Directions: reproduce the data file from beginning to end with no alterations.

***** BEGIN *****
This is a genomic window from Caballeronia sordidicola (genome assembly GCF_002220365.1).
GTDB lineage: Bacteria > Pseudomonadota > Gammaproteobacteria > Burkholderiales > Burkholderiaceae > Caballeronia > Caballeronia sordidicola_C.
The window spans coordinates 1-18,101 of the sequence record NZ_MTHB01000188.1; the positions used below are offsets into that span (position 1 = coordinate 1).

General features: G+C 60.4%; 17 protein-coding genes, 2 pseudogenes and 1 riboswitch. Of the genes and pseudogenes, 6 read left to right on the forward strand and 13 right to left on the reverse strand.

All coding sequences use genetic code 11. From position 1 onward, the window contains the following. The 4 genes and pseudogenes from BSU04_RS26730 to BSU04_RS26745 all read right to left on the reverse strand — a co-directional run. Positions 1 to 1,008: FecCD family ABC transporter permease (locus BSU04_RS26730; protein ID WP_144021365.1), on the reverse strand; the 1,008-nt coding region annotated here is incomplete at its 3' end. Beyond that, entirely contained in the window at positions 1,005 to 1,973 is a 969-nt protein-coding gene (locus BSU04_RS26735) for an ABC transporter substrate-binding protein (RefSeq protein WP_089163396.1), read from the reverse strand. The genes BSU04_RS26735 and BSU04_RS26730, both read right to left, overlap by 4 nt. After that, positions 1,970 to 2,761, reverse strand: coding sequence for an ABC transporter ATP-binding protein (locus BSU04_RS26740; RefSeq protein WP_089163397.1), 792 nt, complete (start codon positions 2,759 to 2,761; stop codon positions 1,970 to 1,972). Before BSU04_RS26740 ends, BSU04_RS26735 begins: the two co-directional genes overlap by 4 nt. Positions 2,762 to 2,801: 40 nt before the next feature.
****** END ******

This is a genomic window from Caballeronia sordidicola (genome assembly GCF_002220365.1).
GTDB lineage: Bacteria > Pseudomonadota > Gammaproteobacteria > Burkholderiales > Burkholderiaceae > Caballeronia > Caballeronia sordidicola_C.
The window spans coordinates 1-18,101 of the sequence record NZ_MTHB01000188.1; the positions used below are offsets into that span (position 1 = coordinate 1).

General features: G+C 60.4%; 17 protein-coding genes, 2 pseudogenes and 1 riboswitch. Of the genes and pseudogenes, 6 read left to right on the forward strand and 13 right to left on the reverse strand.

All coding sequences use genetic code 11. From position 1 onward, the window contains the following. The 4 genes and pseudogenes from BSU04_RS26730 to BSU04_RS26745 all read right to left on the reverse strand — a co-directional run. Positions 1 to 1,008: FecCD family ABC transporter permease (locus BSU04_RS26730; protein ID WP_144021365.1), on the reverse strand; the 1,008-nt coding region annotated here is incomplete at its 3' end. Beyond that, entirely contained in the window at positions 1,005 to 1,973 is a 969-nt protein-coding gene (locus BSU04_RS26735) for an ABC transporter substrate-binding protein (RefSeq protein WP_089163396.1), read from the reverse strand. The genes BSU04_RS26735 and BSU04_RS26730, both read right to left, overlap by 4 nt. After that, positions 1,970 to 2,761, reverse strand: coding sequence for an ABC transporter ATP-binding protein (locus BSU04_RS26740; RefSeq protein WP_089163397.1), 792 nt, complete (start codon positions 2,759 to 2,761; stop codon positions 1,970 to 1,972). Before BSU04_RS26740 ends, BSU04_RS26735 begins: the two co-directional genes overlap by 4 nt. Positions 2,762 to 2,801: 40 nt before the next feature.